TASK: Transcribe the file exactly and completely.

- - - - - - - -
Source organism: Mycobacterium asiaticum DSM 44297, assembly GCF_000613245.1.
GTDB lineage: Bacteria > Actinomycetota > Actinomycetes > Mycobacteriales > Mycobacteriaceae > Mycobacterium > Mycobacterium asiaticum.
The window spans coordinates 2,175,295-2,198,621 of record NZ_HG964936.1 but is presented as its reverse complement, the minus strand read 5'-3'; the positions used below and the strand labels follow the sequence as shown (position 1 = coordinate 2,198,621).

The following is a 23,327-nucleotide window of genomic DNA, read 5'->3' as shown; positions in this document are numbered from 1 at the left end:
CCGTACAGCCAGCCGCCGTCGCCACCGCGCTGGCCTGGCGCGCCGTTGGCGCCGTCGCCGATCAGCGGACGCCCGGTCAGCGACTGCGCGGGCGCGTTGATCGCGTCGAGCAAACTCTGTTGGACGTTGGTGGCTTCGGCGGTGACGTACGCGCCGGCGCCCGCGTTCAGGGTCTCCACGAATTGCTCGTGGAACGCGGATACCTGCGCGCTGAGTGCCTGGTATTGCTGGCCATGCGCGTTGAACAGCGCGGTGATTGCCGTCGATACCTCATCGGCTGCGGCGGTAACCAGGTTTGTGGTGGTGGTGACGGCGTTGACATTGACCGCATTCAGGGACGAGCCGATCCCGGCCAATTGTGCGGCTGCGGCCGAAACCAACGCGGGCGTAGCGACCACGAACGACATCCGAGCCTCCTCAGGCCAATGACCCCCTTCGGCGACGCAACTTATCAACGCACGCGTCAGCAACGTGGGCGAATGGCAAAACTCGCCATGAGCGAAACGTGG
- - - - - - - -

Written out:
Source organism: Mycobacterium asiaticum DSM 44297, assembly GCF_000613245.1.
GTDB lineage: Bacteria > Actinomycetota > Actinomycetes > Mycobacteriales > Mycobacteriaceae > Mycobacterium > Mycobacterium asiaticum.
The window spans coordinates 2,175,295-2,198,621 of record NZ_HG964936.1 but is presented as its reverse complement, the minus strand read 5'-3'; the positions used below and the strand labels follow the sequence as shown (position 1 = coordinate 2,198,621).

The following is a 23,327-nucleotide window of genomic DNA, read 5'->3' as shown; positions in this document are numbered from 1 at the left end:
CCGTACAGCCAGCCGCCGTCGCCACCGCGCTGGCCTGGCGCGCCGTTGGCGCCGTCGCCGATCAGCGGACGCCCGGTCAGCGACTGCGCGGGCGCGTTGATCGCGTCGAGCAAACTCTGTTGGACGTTGGTGGCTTCGGCGGTGACGTACGCGCCGGCGCCCGCGTTCAGGGTCTCCACGAATTGCTCGTGGAACGCGGATACCTGCGCGCTGAGTGCCTGGTATTGCTGGCCATGCGCGTTGAACAGCGCGGTGATTGCCGTCGATACCTCATCGGCTGCGGCGGTAACCAGGTTTGTGGTGGTGGTGACGGCGTTGACATTGACCGCATTCAGGGACGAGCCGATCCCGGCCAATTGTGCGGCTGCGGCCGAAACCAACGCGGGCGTAGCGACCACGAACGACATCCGAGCCTCCTCAGGCCAATGACCCCCTTCGGCGACGCAACTTATCAACGCACGCGTCAGCAACGTGGGCGAATGGCAAAACTCGCCATGAGCGAAACGTGG